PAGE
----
and there were no current links.

36 In the event of Saddam refusing to co-operate or being in breach, there
will be a further UN discussion.

Tony Blair on Security Council Resolution 1441, 8 November 2002

When Britain later claimed that Iraq had violated the resolution, it said
another Security Council meeting was unnecessary.

37 Resolution 1441 gives the legal basis for this [war].

Tony Blair to the House of Commons, 12 March 2003

The opposite of his earlier pledge.

38 France said it would veto a second resolution whatever the circumstances.

Tony Blair to the House of Commons, 18 March 2003

President Chirac said France would vote against any resolution that
authorised force whilst inspections were still working.

39 The oil revenues... should be put in a trust fund for the Iraqi people
administered through the UN.

Tony Blair to the House of Commons, 18 March 2003

Britain co-sponsored a Security Council resolution that gave the US and UK
control of the oil revenues.

40 The United Kingdom should seek a new Security Council Resolution that
would affirm... the use of all oil revenues for the benefit of the Iraqi

Commons motion for war, proposed by Tony Blair, 18 March 2003

Iraq's oil revenues have been used to pay US firms, often at vastly inflated

41 Over some period of months, the Iraqis will have their government
selected by Iraqi people.

Donald Rumsfeld, press conference, 13 April 2003

Direct elections are not expected until the end of 2005.

42 This is about building a new civil society in Iraq after 35 years when we
know women were suppressed, and ensuring women have a voice in Iraq.

Patricia Hewitt, Trade and Industry Secretary, 16 October 2003

The US-appointed Iraqi Governing Council has removed all the rights Iraqi
women have acquired since the 1950s on divorce, marriage, inheritance and
child custody, reverting them to the "traditional" form.

43 Iraq's ... got tunnels, caves, all kinds of complexes. We'll find them.

George Bush, press conference, 3 May 2003

This combination of vagueness and certainty was common during and
immediately after the fighting.

44 There will certainly not be the quantity and proximity [of WMD] that we
thought of before. [Saddam might even have launched] a massive
disinformation campaign to make the world think he was violating
international norms, and he may not have been.

Kenneth Adelman, member of US Defence Policy Board, 17 May 2003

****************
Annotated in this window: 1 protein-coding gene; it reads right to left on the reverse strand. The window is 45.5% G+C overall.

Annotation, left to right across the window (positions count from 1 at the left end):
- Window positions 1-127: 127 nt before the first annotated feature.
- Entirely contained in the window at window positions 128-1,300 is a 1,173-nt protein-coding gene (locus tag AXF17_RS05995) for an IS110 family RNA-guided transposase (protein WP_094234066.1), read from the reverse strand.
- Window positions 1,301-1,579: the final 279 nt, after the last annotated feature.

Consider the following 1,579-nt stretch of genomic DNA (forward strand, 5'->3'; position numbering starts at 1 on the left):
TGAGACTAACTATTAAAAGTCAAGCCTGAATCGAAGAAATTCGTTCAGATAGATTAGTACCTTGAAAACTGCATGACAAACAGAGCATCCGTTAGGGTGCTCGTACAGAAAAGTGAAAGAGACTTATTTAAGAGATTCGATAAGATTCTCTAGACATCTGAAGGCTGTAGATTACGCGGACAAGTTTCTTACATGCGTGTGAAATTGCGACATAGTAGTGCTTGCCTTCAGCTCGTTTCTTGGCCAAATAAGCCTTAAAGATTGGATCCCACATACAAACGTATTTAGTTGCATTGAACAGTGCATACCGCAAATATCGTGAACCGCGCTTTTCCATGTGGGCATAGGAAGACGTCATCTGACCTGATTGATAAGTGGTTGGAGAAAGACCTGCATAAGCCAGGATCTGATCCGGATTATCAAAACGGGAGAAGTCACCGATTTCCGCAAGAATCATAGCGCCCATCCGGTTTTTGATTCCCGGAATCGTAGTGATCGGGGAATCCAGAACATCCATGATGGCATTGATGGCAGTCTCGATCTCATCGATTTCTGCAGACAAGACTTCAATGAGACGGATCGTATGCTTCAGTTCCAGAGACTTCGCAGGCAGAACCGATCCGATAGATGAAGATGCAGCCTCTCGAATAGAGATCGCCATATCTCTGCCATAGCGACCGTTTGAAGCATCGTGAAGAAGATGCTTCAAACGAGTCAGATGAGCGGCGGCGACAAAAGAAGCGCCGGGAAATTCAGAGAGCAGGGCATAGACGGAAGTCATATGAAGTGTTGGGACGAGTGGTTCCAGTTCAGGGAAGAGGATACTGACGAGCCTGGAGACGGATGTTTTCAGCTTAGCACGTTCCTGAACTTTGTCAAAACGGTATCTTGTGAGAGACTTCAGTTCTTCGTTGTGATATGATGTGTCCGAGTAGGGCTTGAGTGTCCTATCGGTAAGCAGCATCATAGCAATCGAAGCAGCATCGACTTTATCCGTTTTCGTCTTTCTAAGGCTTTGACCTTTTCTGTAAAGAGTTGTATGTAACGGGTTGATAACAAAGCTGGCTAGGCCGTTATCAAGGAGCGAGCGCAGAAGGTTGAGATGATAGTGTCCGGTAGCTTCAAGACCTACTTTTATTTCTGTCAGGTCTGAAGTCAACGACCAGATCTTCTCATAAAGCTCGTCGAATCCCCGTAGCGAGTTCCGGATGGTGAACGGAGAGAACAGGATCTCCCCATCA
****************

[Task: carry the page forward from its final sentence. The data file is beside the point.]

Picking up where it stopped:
The excuses begin.

45 It is also possible that they decided that they would destroy them [WMD]
prior to a conflict.

Donald Rumsfeld to the Council on Foreign Relations, 27 May 2003

Hans Blix is now convinced they were destroyed before the conflict - at
least seven years before.

46 It is not the most urgent priority now for us since Saddam has gone ...

Tony Blair 30 May 2003

Finding WMD slides down the scale of importance.

47 In a land mass twice the size of the UK it may well not be surprising you
don't find where this stuff is hidden.

Tony Blair, interview with David Frost, 11 January 2004

This excuse variously describes Iraq as "the size of California" or "twice
the size of France".

48 We know where they are. They're in the area around Tikrit and Baghdad and
east, west, south and north somewhat.

Donald Rumsfeld, 30 March 2003

49 I should have said, 'I believe we're in that area. Our intelligence tells
us they're in that area,' and that was our best judgement.

Mr Rumsfeld, 10 September 2003

WMD excuse which is now most prevalent: we believed it at the time.

50 Q: But it is absolutely clear now that the 45 minute thing and so on,
that the weapons of mass destruction idea and you've moved on to talking
about programmes now rather than weapons of mass destruction. But that was
wrong wasn't it?

A: Well you can't say that at this point in time. What you can say is that
we received that intelligence about Saddam's programmes and about his
weapons that we acted on that, it's the case throughout the whole of the

Tony Blair, interview with David Frost, 11 January 2004

The PM blames the intelligence.

Source:   Independent

End of casi-news Digest

Sent via the CASI-analysis mailing list
To unsubscribe, visit
All postings are archived on CASI's website at

[Campaign Against Sanctions on Iraq Homepage]